remained in existence into the 1990s especially among the elderly and the more isolated rural
populations.[81] Another custom is known as khang-bu, or 'little house', in which the elders of a
family, as soon as the eldest son has sufficiently matured, retire from participation in affairs,
yielding the headship of the family to him and taking only enough of the property for their own
sustenance.[10] The society is also both maternal and paternal, the tradition of where the groom
comes to stay with the bride's family is not considered a taboo unlike the rest of India. Women
enjoy a very high status in society, however, we see very less participation by women in the
politics of the region.

Traditional medicine

Tibetan medicine has been the traditional health system of Ladakh for over a thousand years.
This school of traditional healing contains elements of Ayurveda and Chinese medicine,
combined with the philosophy and cosmology of Tibetan Buddhism. For centuries, the only
medical system which was accessible to the people have been the amchi who are traditional
doctors following the Tibetan medical tradition. Amchi medicine is still an important component
of public health to this day, especially in remote areas.[82]

A number of programmes by the government, local and international organisations are underway
to develop and rejuvenate this traditional system of healing.[82][83] Efforts are underway to
preserve the intellectual property rights of amchi medicine for the people of Ladakh. The
government has also been trying to promote the seabuckthorn in the form of juice and jam, as it
is believed to possess many medicinal properties. This is also seen as a means of providing
employment to the various self-help groups in rural Ladakh.

Festivals of Ladakh

Ladakh celebrates lots of famous festivals and one of the biggest and most popular festival is
Hemis festival. The festival is celebrated in June to commemorate the birth of Guru
Padmasambhava. In the month of September the Jammu and Kashmir Tourism Department with
the help of local authorities organize Ladakh Festival. The Government of Jammu and Kashmir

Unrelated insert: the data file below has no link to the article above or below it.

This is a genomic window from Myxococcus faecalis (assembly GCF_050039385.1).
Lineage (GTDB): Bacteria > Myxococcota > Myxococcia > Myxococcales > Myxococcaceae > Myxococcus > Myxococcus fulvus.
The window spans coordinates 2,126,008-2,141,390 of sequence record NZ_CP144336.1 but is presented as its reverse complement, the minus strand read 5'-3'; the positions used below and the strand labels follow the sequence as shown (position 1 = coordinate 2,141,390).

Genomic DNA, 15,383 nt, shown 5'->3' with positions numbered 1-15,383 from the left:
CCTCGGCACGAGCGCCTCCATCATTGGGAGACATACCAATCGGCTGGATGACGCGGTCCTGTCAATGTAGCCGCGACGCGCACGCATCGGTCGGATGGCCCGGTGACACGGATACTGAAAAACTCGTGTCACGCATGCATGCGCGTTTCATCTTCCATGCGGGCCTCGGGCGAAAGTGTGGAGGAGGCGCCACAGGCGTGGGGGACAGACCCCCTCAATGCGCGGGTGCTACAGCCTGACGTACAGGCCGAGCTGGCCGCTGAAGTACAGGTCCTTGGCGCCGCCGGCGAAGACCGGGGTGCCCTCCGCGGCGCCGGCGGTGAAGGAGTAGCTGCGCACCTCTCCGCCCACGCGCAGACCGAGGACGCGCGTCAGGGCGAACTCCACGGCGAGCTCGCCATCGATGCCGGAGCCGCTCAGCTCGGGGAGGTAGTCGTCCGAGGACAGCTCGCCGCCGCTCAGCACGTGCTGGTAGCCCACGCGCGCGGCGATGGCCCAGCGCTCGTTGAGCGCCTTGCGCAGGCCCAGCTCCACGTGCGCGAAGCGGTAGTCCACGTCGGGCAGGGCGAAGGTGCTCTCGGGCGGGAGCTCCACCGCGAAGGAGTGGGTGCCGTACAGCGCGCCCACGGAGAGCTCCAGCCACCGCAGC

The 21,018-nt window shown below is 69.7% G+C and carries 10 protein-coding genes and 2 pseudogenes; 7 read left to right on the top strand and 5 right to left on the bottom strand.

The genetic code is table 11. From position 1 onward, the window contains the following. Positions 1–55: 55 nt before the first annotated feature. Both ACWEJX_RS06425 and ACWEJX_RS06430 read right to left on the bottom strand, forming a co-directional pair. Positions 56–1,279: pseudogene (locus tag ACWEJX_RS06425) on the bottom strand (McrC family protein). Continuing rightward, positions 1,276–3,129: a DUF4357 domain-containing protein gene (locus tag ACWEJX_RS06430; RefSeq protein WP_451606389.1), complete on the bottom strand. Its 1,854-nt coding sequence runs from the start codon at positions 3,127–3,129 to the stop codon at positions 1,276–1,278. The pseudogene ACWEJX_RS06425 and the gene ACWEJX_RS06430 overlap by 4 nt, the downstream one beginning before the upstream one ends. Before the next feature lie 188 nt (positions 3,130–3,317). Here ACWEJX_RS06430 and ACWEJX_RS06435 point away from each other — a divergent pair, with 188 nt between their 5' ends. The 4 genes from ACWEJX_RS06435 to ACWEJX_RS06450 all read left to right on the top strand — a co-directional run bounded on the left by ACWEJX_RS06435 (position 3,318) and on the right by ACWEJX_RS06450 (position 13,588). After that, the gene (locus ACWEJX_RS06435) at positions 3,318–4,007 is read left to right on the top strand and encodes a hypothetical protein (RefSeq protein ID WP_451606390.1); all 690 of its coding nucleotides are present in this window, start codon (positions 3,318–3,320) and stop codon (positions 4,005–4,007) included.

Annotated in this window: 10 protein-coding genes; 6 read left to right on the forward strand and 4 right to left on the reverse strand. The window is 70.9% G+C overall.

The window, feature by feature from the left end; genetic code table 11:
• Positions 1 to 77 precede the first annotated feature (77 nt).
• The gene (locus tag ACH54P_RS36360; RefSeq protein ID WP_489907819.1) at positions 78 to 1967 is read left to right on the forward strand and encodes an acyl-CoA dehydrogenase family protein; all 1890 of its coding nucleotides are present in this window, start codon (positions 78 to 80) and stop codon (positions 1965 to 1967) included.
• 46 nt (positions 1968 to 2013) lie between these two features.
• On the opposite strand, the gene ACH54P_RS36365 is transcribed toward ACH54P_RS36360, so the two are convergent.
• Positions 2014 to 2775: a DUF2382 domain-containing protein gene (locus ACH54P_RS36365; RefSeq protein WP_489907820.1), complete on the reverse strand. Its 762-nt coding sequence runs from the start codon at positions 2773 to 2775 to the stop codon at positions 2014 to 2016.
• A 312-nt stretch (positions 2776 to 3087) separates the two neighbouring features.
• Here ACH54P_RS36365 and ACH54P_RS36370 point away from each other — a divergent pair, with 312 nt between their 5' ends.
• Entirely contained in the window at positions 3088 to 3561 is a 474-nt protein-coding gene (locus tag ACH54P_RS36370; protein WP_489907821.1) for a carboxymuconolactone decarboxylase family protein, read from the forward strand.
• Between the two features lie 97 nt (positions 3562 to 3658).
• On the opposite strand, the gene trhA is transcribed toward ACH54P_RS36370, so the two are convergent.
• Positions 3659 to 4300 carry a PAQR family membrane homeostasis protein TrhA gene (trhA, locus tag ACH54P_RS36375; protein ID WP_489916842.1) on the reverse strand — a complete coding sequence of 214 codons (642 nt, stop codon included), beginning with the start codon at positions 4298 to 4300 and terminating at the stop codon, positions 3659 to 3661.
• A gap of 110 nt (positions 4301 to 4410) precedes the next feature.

also organizes the Sindhu Darshan festival at Leh in the month of MayJune. This Festival is
celebrated on the full moon day (Guru Poornima) . [8

Ladakh

Ladakh is a cold desert in the eastern part of Kashmir. Since this place is covered with snow for
most parts of the year, very little agriculture is possible. People are mainly herders of sheep, goat
and yak. They use milk and meat of these animals as food. They also use hairs of these animals
to make wool. They weave pashmina shawls and sell them to traders in Kashmir.
Ladakh was on the important trade route since ancient times. Due to this, many travelers from
different parts of the world always came to this place. People of Ladakh interacted with those
travelers. Due to that, Islam was introduced in this region hundreds of years ago. Even today,
there is a sizeable population of Muslims in this region. There is significant number of followers
of Buddhism as well in this region.

Kerala

Kerala is on the southern tip of India. Kerala has been an important centre of trade since ancient
times. Traders came here to trade in spices. Because of travelers, Christianity was introduced in
Kerala about 2000 years ago. Similarly, Islam was introduced through the traders from the Arab
world. Vasco da Gama; who was a Portuguese traveler was the first to discover the sea route
between Europe and India. He landed his ship in Kerala. The European culture came to India
after that.

People of Kerala follow different religions; like Judaism, Christianity, Islam, Hinduism and
Buddhism.

The fishing nets which are still being used on the coasts of Kerala resemble the Chinese fishing
nets. These are called cheena-vala. A utensil used for frying is called cheenachatti. These things
show that there must be very old trade connections with China.